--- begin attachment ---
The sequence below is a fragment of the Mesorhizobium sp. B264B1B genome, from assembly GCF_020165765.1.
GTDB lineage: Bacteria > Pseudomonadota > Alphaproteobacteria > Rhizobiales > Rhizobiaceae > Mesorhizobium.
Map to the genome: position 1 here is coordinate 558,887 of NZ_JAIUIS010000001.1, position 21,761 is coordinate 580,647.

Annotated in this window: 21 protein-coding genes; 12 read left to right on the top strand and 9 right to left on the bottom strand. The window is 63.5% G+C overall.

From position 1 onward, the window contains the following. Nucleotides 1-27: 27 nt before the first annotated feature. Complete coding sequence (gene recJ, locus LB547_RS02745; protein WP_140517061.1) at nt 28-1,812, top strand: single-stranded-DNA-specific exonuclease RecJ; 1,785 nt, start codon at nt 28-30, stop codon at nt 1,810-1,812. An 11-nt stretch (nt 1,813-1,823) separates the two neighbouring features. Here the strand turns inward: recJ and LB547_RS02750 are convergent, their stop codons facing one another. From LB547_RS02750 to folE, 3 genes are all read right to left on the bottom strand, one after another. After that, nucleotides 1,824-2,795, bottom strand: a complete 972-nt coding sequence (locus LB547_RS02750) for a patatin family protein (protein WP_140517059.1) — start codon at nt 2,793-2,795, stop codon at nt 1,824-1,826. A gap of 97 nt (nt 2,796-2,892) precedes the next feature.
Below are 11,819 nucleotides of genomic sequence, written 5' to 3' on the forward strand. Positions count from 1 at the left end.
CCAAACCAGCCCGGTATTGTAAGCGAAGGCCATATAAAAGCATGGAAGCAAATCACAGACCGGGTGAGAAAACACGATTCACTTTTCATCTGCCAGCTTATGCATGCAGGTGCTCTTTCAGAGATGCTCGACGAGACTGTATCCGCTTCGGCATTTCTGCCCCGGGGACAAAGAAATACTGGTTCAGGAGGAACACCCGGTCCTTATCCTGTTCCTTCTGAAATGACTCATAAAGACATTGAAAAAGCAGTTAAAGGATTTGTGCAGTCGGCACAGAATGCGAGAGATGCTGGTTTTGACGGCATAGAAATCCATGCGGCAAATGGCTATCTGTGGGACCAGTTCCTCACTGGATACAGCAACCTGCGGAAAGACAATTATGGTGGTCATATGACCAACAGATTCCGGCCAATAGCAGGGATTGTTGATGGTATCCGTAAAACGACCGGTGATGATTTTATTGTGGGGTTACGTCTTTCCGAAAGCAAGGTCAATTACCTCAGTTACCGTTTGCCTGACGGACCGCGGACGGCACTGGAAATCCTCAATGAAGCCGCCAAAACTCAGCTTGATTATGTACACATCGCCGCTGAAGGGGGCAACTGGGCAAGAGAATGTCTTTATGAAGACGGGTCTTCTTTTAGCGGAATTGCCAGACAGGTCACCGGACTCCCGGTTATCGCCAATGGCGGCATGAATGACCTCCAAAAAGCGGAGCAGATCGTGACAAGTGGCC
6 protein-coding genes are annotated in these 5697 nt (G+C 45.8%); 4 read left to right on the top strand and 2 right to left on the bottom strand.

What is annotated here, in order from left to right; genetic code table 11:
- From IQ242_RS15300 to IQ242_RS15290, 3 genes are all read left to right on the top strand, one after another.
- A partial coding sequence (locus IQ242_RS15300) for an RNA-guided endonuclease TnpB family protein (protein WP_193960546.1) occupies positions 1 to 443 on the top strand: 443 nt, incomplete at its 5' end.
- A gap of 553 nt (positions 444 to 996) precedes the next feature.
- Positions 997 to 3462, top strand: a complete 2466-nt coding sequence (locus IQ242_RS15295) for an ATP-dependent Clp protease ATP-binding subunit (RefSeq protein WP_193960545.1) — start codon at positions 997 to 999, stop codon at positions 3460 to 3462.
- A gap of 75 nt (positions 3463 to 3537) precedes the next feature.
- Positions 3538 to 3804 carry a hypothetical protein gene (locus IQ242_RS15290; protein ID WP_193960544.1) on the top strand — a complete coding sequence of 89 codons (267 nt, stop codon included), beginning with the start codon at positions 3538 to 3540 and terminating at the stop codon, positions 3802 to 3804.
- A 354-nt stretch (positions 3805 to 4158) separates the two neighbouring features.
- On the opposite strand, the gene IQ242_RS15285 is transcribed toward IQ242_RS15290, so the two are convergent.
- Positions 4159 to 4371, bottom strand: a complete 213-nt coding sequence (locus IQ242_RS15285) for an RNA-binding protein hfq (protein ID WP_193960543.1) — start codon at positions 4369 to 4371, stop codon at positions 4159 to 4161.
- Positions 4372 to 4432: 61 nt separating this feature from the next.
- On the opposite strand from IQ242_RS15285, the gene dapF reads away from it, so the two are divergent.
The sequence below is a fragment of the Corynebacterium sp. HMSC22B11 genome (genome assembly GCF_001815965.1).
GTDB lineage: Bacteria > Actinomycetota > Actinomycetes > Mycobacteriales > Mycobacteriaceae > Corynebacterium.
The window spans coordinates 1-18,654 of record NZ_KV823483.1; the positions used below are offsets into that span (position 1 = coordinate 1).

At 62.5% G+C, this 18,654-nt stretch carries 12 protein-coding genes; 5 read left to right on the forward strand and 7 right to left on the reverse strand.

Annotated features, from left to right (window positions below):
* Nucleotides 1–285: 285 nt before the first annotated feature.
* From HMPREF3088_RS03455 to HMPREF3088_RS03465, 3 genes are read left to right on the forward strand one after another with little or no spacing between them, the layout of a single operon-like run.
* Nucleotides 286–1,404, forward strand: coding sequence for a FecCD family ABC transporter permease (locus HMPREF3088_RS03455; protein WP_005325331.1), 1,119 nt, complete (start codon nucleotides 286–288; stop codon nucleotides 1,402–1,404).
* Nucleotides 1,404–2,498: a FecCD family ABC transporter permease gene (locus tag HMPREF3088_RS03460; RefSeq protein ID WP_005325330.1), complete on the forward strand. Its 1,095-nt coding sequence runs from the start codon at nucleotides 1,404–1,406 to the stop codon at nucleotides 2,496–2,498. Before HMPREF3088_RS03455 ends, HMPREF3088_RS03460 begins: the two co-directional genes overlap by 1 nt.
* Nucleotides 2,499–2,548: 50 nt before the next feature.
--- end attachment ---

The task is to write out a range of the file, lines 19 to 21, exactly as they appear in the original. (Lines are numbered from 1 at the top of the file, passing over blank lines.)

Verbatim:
- Positions 4372 to 4432: 61 nt separating this feature from the next.
- On the opposite strand from IQ242_RS15285, the gene dapF reads away from it, so the two are divergent.
The sequence below is a fragment of the Corynebacterium sp. HMSC22B11 genome (genome assembly GCF_001815965.1).